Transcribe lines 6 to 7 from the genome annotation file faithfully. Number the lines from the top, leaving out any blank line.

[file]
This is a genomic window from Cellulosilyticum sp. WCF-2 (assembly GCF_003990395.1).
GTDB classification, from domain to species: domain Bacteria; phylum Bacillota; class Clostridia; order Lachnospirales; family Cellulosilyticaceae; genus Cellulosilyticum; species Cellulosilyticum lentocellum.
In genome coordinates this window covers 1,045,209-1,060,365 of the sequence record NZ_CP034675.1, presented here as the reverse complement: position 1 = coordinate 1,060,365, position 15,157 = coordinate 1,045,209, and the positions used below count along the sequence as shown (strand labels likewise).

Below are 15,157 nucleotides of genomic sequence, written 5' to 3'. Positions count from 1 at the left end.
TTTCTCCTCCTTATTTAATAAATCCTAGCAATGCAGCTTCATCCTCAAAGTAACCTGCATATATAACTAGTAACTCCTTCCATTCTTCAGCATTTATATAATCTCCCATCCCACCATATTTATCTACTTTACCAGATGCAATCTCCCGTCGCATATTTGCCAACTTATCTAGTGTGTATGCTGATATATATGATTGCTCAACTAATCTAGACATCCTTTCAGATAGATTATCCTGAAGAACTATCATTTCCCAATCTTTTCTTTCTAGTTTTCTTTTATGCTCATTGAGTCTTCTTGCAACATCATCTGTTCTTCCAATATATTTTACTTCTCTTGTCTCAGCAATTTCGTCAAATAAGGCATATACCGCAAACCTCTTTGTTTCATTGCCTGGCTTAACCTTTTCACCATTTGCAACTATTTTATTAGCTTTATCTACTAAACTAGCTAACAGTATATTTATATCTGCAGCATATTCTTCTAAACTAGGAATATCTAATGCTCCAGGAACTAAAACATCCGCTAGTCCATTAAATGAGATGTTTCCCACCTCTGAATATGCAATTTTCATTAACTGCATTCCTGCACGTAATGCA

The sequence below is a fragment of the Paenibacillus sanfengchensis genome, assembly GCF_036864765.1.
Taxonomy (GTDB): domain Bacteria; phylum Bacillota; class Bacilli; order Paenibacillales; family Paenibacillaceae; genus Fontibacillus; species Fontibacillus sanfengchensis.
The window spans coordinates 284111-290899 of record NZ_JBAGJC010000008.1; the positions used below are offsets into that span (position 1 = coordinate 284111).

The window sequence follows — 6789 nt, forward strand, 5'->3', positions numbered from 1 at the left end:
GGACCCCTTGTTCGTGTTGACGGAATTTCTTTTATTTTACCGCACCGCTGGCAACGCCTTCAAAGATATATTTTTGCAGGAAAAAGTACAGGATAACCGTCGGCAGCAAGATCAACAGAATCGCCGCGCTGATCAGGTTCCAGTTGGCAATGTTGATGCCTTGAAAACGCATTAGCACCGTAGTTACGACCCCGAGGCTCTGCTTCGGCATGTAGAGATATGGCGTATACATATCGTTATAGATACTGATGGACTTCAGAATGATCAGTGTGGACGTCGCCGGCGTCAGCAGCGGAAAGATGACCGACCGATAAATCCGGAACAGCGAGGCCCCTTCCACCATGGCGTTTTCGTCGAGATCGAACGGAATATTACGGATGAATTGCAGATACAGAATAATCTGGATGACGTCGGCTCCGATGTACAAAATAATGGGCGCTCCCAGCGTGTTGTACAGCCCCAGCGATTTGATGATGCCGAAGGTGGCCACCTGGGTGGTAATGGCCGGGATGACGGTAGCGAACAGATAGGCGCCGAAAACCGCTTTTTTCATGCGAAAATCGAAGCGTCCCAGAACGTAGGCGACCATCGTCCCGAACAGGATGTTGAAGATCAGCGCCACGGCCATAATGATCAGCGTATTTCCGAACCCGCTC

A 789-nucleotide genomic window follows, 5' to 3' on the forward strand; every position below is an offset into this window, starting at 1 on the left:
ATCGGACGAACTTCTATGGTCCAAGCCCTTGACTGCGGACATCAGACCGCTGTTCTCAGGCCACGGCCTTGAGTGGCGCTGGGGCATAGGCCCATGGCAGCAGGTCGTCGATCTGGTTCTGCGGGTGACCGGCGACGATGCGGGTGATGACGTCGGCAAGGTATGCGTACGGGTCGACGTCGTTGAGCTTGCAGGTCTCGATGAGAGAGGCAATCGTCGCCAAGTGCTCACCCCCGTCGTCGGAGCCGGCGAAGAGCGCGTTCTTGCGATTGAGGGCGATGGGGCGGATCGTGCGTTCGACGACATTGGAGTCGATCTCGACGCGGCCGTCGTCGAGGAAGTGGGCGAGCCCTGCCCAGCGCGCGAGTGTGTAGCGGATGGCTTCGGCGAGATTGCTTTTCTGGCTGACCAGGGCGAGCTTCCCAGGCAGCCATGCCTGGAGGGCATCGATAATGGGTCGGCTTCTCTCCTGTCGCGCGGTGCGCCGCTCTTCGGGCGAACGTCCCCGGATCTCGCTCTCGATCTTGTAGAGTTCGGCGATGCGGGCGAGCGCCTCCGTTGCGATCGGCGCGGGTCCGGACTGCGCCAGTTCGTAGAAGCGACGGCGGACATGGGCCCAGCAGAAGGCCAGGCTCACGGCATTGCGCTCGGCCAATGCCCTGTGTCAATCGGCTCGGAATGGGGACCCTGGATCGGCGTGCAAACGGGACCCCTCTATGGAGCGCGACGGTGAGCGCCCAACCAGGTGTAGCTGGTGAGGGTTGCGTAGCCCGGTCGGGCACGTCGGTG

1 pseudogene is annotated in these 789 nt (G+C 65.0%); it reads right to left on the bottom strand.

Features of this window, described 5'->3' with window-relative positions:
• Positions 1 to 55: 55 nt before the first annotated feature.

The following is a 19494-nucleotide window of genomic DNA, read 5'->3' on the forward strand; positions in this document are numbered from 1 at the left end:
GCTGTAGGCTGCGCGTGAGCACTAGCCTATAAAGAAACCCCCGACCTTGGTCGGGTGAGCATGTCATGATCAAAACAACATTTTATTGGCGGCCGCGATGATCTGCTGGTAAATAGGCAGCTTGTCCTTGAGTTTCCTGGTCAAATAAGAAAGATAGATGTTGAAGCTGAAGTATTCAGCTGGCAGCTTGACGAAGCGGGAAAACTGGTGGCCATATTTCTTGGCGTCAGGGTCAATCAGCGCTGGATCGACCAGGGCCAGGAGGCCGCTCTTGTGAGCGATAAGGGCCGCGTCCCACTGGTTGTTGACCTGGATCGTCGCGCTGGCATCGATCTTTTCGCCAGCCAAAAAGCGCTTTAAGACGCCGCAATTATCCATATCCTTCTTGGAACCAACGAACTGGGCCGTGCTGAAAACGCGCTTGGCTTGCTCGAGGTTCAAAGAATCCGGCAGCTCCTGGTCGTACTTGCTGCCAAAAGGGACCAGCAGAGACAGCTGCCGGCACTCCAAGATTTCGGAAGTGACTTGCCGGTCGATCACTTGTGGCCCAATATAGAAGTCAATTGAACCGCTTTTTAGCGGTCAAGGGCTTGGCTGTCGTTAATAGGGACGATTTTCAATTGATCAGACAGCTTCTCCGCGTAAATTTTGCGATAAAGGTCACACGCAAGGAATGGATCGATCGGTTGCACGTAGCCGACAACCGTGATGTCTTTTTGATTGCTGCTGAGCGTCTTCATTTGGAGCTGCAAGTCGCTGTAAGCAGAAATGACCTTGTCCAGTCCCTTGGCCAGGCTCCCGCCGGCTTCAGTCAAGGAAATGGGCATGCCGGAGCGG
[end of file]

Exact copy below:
The sequence below is a fragment of the Paenibacillus sanfengchensis genome, assembly GCF_036864765.1.
Taxonomy (GTDB): domain Bacteria; phylum Bacillota; class Bacilli; order Paenibacillales; family Paenibacillaceae; genus Fontibacillus; species Fontibacillus sanfengchensis.